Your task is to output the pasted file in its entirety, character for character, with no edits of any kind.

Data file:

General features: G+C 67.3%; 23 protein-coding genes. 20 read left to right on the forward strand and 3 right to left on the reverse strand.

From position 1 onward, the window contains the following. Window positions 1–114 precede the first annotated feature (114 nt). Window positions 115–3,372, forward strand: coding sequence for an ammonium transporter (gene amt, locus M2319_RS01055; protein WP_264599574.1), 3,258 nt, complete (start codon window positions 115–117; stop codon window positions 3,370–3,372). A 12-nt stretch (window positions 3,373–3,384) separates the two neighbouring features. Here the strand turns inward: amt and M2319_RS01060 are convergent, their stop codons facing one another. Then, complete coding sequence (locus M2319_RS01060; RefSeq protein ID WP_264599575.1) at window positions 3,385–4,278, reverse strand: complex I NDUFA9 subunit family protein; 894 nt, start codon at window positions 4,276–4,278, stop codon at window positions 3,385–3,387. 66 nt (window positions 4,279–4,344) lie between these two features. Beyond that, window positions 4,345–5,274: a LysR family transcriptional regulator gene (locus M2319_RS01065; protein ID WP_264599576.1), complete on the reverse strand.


General features: G+C 67.3%; 23 protein-coding genes. 20 read left to right on the forward strand and 3 right to left on the reverse strand.

From position 1 onward, the window contains the following. Window positions 1–114 precede the first annotated feature (114 nt). Window positions 115–3,372, forward strand: coding sequence for an ammonium transporter (gene amt, locus M2319_RS01055; protein WP_264599574.1), 3,258 nt, complete (start codon window positions 115–117; stop codon window positions 3,370–3,372). A 12-nt stretch (window positions 3,373–3,384) separates the two neighbouring features. Here the strand turns inward: amt and M2319_RS01060 are convergent, their stop codons facing one another. Then, complete coding sequence (locus M2319_RS01060; RefSeq protein ID WP_264599575.1) at window positions 3,385–4,278, reverse strand: complex I NDUFA9 subunit family protein; 894 nt, start codon at window positions 4,276–4,278, stop codon at window positions 3,385–3,387. 66 nt (window positions 4,279–4,344) lie between these two features. Beyond that, window positions 4,345–5,274: a LysR family transcriptional regulator gene (locus M2319_RS01065; protein ID WP_264599576.1), complete on the reverse strand.